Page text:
Richard Brisman, the Claimant herein, alleges he was illegally
confined to keeplock from August 5, 1997 until August 24, 1997. He also alleges
he was illegally denied privileges until September 25, 1997. He claims,
therefore, he was wrongfully confined for 20 days; and his privileges were
wrongfully withheld for 30 days. Trial was held at Sing Sing Correctional
Facility (hereafter Sing Sing) on July 27, 2001.
At the trial, the Claimant testified to the same facts contained in his claim.
He asserted he was placed in keeplock for a six (6) month period commencing on
February 5, 1997, as well as loss of privileges, after a Tier II and Tier III
disciplinary hearing. These penalties were imposed after he was found guilty of
possessing a weapon, threats and interference. In support of his contention
that he should have been confined only until
August 5, 1997 he appended several computer printout sheets to his claim,
entitled "Superintendent Hearing Disposition" for three different incidents,
with what appear to be penciled in indications of the respective penalties.
[Exhibits "A", "B" and "C" to Claim].
Claimant alleges one hearing officer, Lieutenant Niles, had agreed to not
impose any additional keeplock time given the pendency of claimant's hearing
before the other hearing officer, and the likelihood that the penalty given in
the Tier III hearing would be "penalty enough." He alleges that "for some
reason or another Lt. Niles decline (
) on his word and went and tempered (sic.
) with the computers
and now the computers are reading out something different the wrong keeplock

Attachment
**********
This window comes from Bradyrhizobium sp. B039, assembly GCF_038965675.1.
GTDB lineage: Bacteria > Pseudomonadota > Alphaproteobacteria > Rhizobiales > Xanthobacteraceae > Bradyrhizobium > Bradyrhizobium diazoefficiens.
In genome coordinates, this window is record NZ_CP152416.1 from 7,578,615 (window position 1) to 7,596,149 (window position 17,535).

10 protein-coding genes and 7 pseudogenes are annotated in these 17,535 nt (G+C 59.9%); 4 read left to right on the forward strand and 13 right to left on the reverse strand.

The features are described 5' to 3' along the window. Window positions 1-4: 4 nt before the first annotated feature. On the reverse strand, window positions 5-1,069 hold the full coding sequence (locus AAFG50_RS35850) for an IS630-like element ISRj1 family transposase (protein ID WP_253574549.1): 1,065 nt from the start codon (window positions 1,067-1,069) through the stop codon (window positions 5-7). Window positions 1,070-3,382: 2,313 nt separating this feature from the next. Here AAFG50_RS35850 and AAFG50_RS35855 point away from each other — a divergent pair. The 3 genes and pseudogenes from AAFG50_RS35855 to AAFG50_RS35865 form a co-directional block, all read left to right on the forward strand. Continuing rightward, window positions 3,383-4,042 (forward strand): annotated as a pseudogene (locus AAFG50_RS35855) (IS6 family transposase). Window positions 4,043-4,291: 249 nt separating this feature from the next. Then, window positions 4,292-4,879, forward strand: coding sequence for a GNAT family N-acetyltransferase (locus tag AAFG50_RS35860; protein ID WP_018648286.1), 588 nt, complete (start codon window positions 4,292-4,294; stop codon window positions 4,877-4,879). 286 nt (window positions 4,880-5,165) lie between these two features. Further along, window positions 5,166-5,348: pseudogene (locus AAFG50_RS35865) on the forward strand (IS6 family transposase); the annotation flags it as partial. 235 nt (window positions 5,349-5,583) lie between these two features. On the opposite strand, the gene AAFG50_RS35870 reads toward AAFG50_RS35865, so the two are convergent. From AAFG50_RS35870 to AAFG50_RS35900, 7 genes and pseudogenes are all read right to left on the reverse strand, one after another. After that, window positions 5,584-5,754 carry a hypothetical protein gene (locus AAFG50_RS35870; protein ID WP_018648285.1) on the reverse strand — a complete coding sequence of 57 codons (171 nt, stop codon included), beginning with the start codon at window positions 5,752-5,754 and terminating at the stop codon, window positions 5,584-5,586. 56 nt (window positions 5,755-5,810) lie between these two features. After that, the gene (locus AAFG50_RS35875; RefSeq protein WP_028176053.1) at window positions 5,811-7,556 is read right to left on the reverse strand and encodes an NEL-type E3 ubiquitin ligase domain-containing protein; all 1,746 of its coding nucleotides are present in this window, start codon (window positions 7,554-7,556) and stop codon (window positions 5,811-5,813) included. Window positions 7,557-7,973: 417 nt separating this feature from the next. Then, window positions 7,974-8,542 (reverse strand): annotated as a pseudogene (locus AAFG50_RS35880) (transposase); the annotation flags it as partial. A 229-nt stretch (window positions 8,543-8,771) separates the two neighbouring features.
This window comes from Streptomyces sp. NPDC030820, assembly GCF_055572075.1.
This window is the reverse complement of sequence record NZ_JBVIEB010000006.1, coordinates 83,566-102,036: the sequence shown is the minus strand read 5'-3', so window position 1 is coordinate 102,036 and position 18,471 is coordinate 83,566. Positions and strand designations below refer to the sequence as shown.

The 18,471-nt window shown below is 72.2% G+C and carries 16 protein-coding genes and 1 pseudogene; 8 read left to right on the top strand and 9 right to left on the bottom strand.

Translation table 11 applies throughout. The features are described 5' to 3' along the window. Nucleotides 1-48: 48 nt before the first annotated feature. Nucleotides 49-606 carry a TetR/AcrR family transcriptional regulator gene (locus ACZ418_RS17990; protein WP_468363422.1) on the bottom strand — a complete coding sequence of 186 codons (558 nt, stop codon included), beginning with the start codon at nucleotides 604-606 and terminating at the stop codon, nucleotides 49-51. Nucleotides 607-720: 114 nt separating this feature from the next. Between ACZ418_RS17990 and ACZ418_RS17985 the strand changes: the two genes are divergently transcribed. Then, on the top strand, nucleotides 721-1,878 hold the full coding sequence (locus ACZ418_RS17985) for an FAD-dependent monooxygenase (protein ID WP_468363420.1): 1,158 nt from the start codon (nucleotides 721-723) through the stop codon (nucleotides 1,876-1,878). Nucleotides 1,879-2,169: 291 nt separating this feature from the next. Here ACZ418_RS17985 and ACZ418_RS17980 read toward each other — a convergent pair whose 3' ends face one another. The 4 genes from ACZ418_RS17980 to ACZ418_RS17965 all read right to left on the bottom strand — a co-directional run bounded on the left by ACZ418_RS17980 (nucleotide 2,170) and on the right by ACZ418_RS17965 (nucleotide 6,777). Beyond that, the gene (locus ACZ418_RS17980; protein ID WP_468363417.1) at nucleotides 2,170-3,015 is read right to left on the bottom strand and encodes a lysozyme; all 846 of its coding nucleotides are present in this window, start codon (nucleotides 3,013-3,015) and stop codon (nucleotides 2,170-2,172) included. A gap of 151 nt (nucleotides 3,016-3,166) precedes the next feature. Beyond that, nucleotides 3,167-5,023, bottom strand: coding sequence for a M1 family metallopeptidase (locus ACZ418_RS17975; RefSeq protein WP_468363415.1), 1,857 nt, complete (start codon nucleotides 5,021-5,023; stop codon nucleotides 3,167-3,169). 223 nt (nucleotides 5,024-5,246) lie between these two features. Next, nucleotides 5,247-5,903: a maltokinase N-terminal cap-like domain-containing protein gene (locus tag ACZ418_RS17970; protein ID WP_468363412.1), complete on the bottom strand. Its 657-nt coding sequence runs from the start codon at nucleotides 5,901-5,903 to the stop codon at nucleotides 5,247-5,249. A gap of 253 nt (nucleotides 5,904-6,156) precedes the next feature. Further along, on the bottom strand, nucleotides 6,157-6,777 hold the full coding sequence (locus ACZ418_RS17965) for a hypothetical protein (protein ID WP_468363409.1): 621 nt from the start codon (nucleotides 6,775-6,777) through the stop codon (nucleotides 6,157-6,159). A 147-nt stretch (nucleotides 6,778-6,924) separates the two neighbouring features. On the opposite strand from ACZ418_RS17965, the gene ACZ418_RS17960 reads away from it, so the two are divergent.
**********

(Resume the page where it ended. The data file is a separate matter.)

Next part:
release date and extra sanctions, he also divided my six months SHU time into
two; three SHU and three keeplock without due process of law." [Claim, dated
August 26, 1997, paragraph 8].
Lieutenant R. Patterson also testified. As the Supervisor of the Tier II and
Tier III Disciplinary Hearing System, he expressed familiarity with the computer
system, and the manner in which the results of disciplinary hearings and any
penalties imposed are recorded. He indicated that the Hearing Disposition Sheet
could very well say one period of time in handwriting, and the actual penalty
which would accrue could be different.
In the "Disciplinary Incident Summary" for this claimant [State's Exhibit "A"],
another computer generated document, penalties for three different hearing
results are set forth separately. With respect to the underlying incidents,
Lieutenant Patterson stated that the computer corrected the handwritten
calculations contained in the Hearing Disposition Report, to reflect the
appropriate service dates. Indeed, he reported that the claimant's confinement
time had actually been cut in half after Captain McElroy's review, but that the
privilege penalty remained the same.
The quasi-judicial acts of correction employees taken in furtherance of
authorized disciplinary measures are entitled to absolute immunity.
Arteaga v. State of New York
, 72 N.Y.2d 212, 219-220 (1988). From the
limited facts presented it would appear that the correction officers took
appropriate disciplinary measures and acted within the scope of their
discretionary functions in imposing and adjusting penalties for this claimant.
There is no indication that the defendant acted inconsistently with its own
rules and regulations, in conducting the hearing, or otherwise acted outside
the sphere of privileged actions. Arteaga, supra
Holloway v. State of New York
, 2001 WL 777553 (3d Dept. 2001);
: Gittens v. State of New York
, 132 Misc.2d 399
(N.Y. Ct. Claims 1986). Accordingly, their determinations are entitled to
Defendant's motion to dismiss, upon which decision was reserved, is now
granted. Claim Number 96926 is hereby dismissed. The Chief Clerk is directed
to enter judgment